There are many reforms that can help Indian agriculture. But first, we need to change our mindset.
The Crisis in Indian Agriculture, as the subject of this Brainstorm discussion goes, is not a new one. It has existed since we existed as an Independent nation. Here’s a recap of some of the turns this debate has taken through the decades.
1960s: The Swatantra Party Opposes Collectivisation
The Swatantra Party was formed in 1959, primarily to take on the ‘joint cooperative farming’ advocated by the Congress party. Swatantra felt that this would replace the old zamindars with a bigger zamindar: the government. Thankfully, this idea was never implemented.
The Swatantra Party was of the opinion that food production should be given priority in the five-year plans, and not rapid industrialisation. The party also supported the removal of the compulsory levies and zonal barriers for the free movement of agricultural products throughout the country. Showing its concern over the problem of labour (agricultural and industrial), the party also advocated governmental non-intervention in employer-employee relations.
In the ‘Statement of Principles’ adopted at the Bombay convention of Swatantra Party in August 1959, it put Agriculture high in its list of priorities. The party highlighted the need for increasing food production ‘through the self-employed peasant proprietor who is interested in obtaining the highest yield from his land’, as well as no disturbance of ownership, cultivation and management of land. It firmly opposed collectivisation and bureaucratic management of the rural economy.
The Shenoys, and Mr Joshi
In the 1960s and ’70s, BR Shenoy was the lone dissenter among Indian economists when it came to central planning. Shenoy wrote incessantly in popular media on the dangers of central planning and the neglect of agriculture. So did his daughter, the economic historian Sudha Shenoy. I wrote about them in my earlier Brainstorm piece.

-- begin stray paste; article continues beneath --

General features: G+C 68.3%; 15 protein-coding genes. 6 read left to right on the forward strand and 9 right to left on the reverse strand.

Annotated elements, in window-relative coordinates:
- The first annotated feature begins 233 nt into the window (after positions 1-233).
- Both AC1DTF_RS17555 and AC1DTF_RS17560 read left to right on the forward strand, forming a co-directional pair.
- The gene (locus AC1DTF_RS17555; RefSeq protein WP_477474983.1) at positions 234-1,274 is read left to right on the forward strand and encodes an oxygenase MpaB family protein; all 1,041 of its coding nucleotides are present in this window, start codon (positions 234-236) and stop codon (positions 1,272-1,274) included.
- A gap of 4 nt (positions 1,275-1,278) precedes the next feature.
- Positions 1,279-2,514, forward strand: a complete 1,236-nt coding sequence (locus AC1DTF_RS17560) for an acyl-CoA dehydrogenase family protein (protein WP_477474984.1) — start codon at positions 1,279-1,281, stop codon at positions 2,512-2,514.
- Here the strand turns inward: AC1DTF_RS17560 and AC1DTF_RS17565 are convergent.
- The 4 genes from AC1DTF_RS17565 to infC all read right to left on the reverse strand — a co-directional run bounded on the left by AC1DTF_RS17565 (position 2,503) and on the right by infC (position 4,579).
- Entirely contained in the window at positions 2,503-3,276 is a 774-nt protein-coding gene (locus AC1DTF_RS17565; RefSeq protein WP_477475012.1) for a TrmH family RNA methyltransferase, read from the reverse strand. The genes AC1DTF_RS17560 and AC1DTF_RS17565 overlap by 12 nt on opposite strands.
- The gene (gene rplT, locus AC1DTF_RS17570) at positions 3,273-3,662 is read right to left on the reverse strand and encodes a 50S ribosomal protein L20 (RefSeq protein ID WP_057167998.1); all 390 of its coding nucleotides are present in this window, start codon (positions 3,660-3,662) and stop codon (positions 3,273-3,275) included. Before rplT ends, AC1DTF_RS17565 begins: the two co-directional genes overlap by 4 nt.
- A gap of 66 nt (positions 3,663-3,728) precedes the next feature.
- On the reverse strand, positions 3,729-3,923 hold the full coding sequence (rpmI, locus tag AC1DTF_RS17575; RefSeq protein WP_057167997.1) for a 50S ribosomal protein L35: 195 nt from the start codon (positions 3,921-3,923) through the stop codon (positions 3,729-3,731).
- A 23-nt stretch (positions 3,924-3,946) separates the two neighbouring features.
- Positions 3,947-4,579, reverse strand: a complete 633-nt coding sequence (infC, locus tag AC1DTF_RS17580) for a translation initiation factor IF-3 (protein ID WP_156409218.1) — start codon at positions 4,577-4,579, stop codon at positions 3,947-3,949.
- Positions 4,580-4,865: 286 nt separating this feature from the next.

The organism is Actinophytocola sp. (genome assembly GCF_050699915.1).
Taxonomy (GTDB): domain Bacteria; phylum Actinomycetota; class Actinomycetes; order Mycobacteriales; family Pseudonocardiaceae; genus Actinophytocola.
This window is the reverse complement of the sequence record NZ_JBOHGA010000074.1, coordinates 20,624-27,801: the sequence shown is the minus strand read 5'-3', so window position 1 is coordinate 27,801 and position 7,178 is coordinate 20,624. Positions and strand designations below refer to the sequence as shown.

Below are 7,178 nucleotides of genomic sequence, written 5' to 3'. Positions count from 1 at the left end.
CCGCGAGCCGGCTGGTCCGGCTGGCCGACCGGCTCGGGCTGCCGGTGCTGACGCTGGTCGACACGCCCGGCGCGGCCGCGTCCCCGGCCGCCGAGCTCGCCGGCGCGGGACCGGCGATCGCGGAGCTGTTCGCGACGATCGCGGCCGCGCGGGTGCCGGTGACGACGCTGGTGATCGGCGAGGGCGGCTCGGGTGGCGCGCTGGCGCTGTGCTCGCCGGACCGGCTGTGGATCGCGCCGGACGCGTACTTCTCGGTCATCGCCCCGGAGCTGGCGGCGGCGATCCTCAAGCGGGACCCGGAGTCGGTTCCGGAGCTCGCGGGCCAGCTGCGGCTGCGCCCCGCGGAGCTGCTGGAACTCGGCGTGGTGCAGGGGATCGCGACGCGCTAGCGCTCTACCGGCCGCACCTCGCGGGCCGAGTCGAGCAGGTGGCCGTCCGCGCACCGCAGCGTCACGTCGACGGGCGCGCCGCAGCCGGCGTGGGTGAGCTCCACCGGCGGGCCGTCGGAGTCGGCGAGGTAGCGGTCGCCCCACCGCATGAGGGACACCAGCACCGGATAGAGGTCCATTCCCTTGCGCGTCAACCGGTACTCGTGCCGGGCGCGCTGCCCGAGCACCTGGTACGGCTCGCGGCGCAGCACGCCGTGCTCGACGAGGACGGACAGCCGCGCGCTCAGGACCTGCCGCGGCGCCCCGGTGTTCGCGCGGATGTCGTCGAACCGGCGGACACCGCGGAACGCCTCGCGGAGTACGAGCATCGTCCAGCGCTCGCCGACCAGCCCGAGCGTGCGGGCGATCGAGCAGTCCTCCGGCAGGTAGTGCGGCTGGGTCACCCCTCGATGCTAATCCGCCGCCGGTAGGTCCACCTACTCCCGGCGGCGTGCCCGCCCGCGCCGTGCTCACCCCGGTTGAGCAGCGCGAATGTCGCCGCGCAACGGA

In 1978, one of the biggest champion of farmers emerged onto the political arena. Sharad Joshi started Shetkari Sanghatana, a farmers’ organisation to mobilise farmers to demand a fair market price for their produce. He believed that there was nothing inherently wrong with Indian agriculture. The problem lay with government. Even though his organisation was successful in mobilising large number of farmers across the country, it had limited success in agriculture policy reforms.
A Tryst With Property Rights
In their book India’s Tryst With Destiny, Jagdish Bhagwati and Arvind Panagariya pointed to the lack of property rights as one of the key reasons for the poor productivity of Indian farm-land:
A key element in improving productivity is to reform the laws with respect to sales and rentals of agricultural land. Over the years, land-holdings have shrunk in size, with the result that today more than 80 percent of the land-holdings are less than two hectares and more than 60 percent holdings less than one hectare. Only 6.5 percent of the holdings are four hectares or larger. Ease of sales and rentals will help in the consolidation of holdings. Flexible rental laws, that allow the owner and the tiller to negotiate and sign formal agreements, will provide better security to the tiller and provide the necessary incentive for making productivity enhancing investments in land.